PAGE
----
Data Visualization Tools: 10 Trends For 2019

How Enterprises Are Realizing Data’s Potential

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Steven Lerner

data visualization tools

Enterprises are doing incredible things with data, thanks in part to numerous solutions. One of the leading examples includes data visualization tools, which are utilized to help users understand data by visualizing it. Although these tools have been in the enterprise for some time, there are some recent trends that are allowing organizations to gain a competitive edge. Here are 10 examples.

1. More Enterprises Are Leveraging Data Visualization Tools

Solutions involving data visualization are quickly becoming one of the most popular tools for efficiently comprehending complex datasets. In recent years, more enterprises have been jumping onto the data visualization bandwagon. The global data visualization market, which was valued at $4.51 billion in 2017, is expected to increase to $7.76 billion by 2023.

2. Data Cleansing Is A Clever Use Of These Tools

Although there are separate data cleansing tools that can be leveraged to clean up inaccurate or duplicated data, data visualization tools can also be accessed to help with some of this. The tools can help data scientists quickly spot any anomalies that might be error-ridden. Most people are visual learners, so it makes sense that these solutions can also be used as part of a strategy to ensure that the data is more accurate.

3. Integrating Artificial Intelligence/Machine Learning

Artificial intelligence (AI) and machine learning are already integral to an enterprise’s data/analytics initiatives, which include visualization. Just as AI can quickly analyze complex datasets, it can also quickly express the results in a visual model. Many tools are already leveraging machine learning to enhance data sets that are present in visualization, which is often referred to as visual analytics.

4. Increased Accessibility To Internal Data

It used to be that data scientists were essentially the only employees who received access to critical data. Today, enterprises realize the true potential of data, and are expanding access of the data to more employees. Whether someone works in operations, sales, marketing, logistics, human resources, or any department, data access is now part of those roles.

5. Highly Interactive

Gone are the days when simple charts and graphs would serve as a sufficient visual form of data. Today’s tools can present the data in more sophisticated ways, including geographic maps, scatterplots, bubble charts, and heat maps. All of these images are becoming more interactive, which allows users to easily explore the data for advanced analysis.

6. Virtual Reality Components

Virtual reality is impacting every end of the enterprise, including with data analysis. 2D visualization is being supplanted by 3D data visualization thanks to VR. Enterprises are providing employees with a VR presentation of contextual data that is accessed with VR helmets. The technology literally puts users in the middle of the data, and it allows them to connect with the data in a whole new way.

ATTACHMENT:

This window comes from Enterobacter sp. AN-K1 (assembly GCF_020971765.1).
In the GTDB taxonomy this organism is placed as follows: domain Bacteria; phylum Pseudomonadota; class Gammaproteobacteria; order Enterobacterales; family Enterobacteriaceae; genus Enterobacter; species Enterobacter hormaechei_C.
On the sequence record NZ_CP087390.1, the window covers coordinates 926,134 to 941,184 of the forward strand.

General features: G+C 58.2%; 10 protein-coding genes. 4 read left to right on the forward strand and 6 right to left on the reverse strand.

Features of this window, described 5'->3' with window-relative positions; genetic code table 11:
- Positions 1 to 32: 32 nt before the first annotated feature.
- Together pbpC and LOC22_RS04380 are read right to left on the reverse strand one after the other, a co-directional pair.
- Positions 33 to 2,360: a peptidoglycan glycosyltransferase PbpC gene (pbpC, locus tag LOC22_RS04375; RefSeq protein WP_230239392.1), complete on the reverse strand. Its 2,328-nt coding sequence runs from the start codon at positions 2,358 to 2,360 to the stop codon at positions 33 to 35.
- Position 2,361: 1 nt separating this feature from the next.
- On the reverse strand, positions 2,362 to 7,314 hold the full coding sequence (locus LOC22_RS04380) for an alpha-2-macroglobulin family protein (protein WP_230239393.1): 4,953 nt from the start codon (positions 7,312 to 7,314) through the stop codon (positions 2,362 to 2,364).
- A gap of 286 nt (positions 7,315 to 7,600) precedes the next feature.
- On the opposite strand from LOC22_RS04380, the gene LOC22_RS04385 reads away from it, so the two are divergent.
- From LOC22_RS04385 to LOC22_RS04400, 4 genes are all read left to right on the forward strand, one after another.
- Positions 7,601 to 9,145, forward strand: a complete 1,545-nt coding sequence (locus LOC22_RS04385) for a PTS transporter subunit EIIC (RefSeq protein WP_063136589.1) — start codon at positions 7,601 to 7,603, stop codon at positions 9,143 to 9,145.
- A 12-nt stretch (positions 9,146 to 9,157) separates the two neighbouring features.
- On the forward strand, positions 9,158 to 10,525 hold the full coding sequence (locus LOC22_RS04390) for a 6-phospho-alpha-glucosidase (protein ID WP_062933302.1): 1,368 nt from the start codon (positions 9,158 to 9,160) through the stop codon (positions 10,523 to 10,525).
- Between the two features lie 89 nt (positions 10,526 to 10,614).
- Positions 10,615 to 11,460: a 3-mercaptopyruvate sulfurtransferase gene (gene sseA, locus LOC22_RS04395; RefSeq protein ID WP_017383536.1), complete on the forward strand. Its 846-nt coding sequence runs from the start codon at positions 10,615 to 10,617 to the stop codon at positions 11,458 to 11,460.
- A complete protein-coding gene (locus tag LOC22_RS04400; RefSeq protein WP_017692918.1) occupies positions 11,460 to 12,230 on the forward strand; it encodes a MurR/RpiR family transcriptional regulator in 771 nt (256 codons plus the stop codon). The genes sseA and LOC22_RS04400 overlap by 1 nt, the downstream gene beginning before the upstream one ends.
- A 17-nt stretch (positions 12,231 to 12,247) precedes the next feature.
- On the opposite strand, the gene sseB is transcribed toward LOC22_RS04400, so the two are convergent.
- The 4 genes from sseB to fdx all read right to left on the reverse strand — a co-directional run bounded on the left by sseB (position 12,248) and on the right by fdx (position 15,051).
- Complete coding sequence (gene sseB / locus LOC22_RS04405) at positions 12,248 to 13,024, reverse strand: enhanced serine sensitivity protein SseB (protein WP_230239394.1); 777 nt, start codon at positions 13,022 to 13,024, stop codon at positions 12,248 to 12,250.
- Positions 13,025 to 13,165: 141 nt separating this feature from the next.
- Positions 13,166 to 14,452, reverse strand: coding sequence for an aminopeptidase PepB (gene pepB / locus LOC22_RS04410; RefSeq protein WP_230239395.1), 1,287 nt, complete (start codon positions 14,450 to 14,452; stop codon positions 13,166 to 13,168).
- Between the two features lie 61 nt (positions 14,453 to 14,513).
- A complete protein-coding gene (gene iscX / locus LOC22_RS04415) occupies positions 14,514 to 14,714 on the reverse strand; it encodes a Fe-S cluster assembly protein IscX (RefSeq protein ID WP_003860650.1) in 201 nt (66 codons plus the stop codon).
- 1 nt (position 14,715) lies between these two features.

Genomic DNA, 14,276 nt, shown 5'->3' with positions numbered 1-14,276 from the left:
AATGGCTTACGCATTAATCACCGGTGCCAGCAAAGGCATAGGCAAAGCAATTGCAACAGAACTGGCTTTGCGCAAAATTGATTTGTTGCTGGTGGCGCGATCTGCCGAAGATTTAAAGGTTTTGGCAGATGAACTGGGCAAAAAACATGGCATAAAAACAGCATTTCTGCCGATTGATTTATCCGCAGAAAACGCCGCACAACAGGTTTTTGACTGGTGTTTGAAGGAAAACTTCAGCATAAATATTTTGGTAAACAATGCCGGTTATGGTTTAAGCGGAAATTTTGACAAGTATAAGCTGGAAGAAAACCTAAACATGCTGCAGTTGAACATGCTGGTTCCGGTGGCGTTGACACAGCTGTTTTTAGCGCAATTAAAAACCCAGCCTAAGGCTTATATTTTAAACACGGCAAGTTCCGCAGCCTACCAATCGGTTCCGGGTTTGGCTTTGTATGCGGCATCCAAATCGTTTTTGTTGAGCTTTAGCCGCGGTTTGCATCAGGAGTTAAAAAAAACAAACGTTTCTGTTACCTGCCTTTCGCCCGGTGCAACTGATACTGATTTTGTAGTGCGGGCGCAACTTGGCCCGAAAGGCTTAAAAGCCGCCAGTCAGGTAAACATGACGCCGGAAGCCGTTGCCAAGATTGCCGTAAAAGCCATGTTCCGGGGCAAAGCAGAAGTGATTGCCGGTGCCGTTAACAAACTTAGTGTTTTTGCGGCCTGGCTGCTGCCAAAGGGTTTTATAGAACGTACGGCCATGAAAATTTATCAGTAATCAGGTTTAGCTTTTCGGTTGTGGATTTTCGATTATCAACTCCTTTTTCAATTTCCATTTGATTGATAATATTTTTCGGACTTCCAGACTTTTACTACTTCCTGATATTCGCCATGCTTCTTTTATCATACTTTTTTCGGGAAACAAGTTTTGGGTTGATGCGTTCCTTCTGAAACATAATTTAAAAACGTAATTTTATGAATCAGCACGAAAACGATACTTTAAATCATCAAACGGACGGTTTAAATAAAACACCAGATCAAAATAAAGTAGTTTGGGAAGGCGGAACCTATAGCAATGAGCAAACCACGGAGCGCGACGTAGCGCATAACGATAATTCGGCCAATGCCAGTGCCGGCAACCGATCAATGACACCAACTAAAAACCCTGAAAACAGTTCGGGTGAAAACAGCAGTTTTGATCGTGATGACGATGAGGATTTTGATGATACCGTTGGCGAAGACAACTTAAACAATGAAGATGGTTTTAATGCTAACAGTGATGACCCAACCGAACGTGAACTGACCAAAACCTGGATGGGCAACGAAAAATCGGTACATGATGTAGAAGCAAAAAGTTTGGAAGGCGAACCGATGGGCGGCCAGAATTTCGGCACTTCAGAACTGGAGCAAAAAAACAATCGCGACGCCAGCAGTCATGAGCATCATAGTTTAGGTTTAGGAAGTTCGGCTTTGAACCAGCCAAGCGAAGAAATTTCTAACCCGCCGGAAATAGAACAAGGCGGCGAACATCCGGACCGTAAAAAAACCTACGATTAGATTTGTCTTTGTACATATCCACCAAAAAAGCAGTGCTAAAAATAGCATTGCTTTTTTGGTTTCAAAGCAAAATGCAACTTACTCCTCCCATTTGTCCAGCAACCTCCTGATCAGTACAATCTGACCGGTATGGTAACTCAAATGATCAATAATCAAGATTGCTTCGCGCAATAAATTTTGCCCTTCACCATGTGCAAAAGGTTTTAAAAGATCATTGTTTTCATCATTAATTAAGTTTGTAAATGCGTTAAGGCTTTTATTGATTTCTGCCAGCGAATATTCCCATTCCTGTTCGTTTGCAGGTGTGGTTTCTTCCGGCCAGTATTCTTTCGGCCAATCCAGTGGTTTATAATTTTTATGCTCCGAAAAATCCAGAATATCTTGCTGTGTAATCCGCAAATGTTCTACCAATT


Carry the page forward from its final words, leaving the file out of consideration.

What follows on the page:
7. Blending Internal Data With External Data

Traditionally, visualization models were built with data that was collected from internal methods. Recently, organizations have integrated data from external sources, such as open data sources and marketplaces. This includes data that is from public institutions (such as governments and agencies), as well data from some private sources. The blending of data sources allows for data visualization models to be more insightful.

8. Leveraging Historical And Real-Time Data

Some of the latest data visualization tools are able to weave both historical and real-time data into models. For historical data, organizations should try to add as much of it as possible. Real-time data integration is usually achieved via a unique code that collects data and quickly categorizes it into visual models.

9. Mobile-First

With the rise of mobile workers, enterprises are developing a mobile-first strategy around data visualization. The best tools should be mobile-friendly, meaning that it should be easy to build data visualization models on mobile devices, and it should be easily accessible to view them on mobile. This important component provides a competitive edge when it comes to data.

10. Fine-Tune A Data Strategy With Visualization

Instead of relying on data visualization as means of analyzing data, leading organizations are also using it to improve overall data strategies. Real-time data capabilities and user-friendly tools provide IT leaders with immediate insights that can be leveraged to tweak data collection and storage strategies. By visualizing the data, enterprises are able to quickly fine-tune data strategies.

Are you an IT leader tasked with managing data tools and strategies? Read our exclusive report, Big Data: The Ultimate IT Guide.